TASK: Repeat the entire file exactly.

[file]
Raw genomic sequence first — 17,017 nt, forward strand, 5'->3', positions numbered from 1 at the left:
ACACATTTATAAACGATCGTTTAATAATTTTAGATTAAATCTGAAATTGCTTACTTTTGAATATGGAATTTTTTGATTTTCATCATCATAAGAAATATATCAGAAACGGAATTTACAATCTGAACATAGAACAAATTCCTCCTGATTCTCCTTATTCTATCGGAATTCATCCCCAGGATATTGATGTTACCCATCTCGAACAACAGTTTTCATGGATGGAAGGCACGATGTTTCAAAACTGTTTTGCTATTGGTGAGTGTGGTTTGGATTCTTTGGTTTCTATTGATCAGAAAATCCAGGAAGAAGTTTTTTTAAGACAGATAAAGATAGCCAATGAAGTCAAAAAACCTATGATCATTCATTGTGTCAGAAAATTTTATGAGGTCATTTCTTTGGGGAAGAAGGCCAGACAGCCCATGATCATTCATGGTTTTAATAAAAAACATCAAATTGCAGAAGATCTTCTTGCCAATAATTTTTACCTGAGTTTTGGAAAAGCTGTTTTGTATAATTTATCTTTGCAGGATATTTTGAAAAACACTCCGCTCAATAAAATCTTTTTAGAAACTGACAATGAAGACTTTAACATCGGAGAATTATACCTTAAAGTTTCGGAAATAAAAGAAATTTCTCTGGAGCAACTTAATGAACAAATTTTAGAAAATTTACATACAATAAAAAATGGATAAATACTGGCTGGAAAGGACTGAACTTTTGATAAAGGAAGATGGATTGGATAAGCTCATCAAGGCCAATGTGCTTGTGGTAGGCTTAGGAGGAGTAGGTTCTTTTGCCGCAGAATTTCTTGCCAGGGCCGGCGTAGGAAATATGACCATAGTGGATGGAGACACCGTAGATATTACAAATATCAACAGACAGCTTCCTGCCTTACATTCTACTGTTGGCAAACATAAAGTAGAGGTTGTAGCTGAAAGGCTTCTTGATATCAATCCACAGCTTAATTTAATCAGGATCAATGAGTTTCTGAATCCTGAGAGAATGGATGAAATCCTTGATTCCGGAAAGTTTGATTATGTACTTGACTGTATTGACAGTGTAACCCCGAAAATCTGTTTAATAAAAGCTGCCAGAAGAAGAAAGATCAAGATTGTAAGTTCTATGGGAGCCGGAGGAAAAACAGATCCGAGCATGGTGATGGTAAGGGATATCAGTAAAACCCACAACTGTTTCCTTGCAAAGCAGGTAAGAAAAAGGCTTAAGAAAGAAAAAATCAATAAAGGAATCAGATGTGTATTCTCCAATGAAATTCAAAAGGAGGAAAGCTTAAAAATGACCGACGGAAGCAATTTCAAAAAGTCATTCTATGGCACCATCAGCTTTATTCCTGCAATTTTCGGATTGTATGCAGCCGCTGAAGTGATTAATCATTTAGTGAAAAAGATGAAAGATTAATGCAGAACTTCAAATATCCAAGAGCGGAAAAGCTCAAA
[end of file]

Raw genomic sequence first — 17,017 nt, forward strand, 5'->3', positions numbered from 1 at the left:
ACACATTTATAAACGATCGTTTAATAATTTTAGATTAAATCTGAAATTGCTTACTTTTGAATATGGAATTTTTTGATTTTCATCATCATAAGAAATATATCAGAAACGGAATTTACAATCTGAACATAGAACAAATTCCTCCTGATTCTCCTTATTCTATCGGAATTCATCCCCAGGATATTGATGTTACCCATCTCGAACAACAGTTTTCATGGATGGAAGGCACGATGTTTCAAAACTGTTTTGCTATTGGTGAGTGTGGTTTGGATTCTTTGGTTTCTATTGATCAGAAAATCCAGGAAGAAGTTTTTTTAAGACAGATAAAGATAGCCAATGAAGTCAAAAAACCTATGATCATTCATTGTGTCAGAAAATTTTATGAGGTCATTTCTTTGGGGAAGAAGGCCAGACAGCCCATGATCATTCATGGTTTTAATAAAAAACATCAAATTGCAGAAGATCTTCTTGCCAATAATTTTTACCTGAGTTTTGGAAAAGCTGTTTTGTATAATTTATCTTTGCAGGATATTTTGAAAAACACTCCGCTCAATAAAATCTTTTTAGAAACTGACAATGAAGACTTTAACATCGGAGAATTATACCTTAAAGTTTCGGAAATAAAAGAAATTTCTCTGGAGCAACTTAATGAACAAATTTTAGAAAATTTACATACAATAAAAAATGGATAAATACTGGCTGGAAAGGACTGAACTTTTGATAAAGGAAGATGGATTGGATAAGCTCATCAAGGCCAATGTGCTTGTGGTAGGCTTAGGAGGAGTAGGTTCTTTTGCCGCAGAATTTCTTGCCAGGGCCGGCGTAGGAAATATGACCATAGTGGATGGAGACACCGTAGATATTACAAATATCAACAGACAGCTTCCTGCCTTACATTCTACTGTTGGCAAACATAAAGTAGAGGTTGTAGCTGAAAGGCTTCTTGATATCAATCCACAGCTTAATTTAATCAGGATCAATGAGTTTCTGAATCCTGAGAGAATGGATGAAATCCTTGATTCCGGAAAGTTTGATTATGTACTTGACTGTATTGACAGTGTAACCCCGAAAATCTGTTTAATAAAAGCTGCCAGAAGAAGAAAGATCAAGATTGTAAGTTCTATGGGAGCCGGAGGAAAAACAGATCCGAGCATGGTGATGGTAAGGGATATCAGTAAAACCCACAACTGTTTCCTTGCAAAGCAGGTAAGAAAAAGGCTTAAGAAAGAAAAAATCAATAAAGGAATCAGATGTGTATTCTCCAATGAAATTCAAAAGGAGGAAAGCTTAAAAATGACCGACGGAAGCAATTTCAAAAAGTCATTCTATGGCACCATCAGCTTTATTCCTGCAATTTTCGGATTGTATGCAGCCGCTGAAGTGATTAATCATTTAGTGAAAAAGATGAAAGATTAATGCAGAACTTCAAATATCCAAGAGCGGAAAAGCTCAAA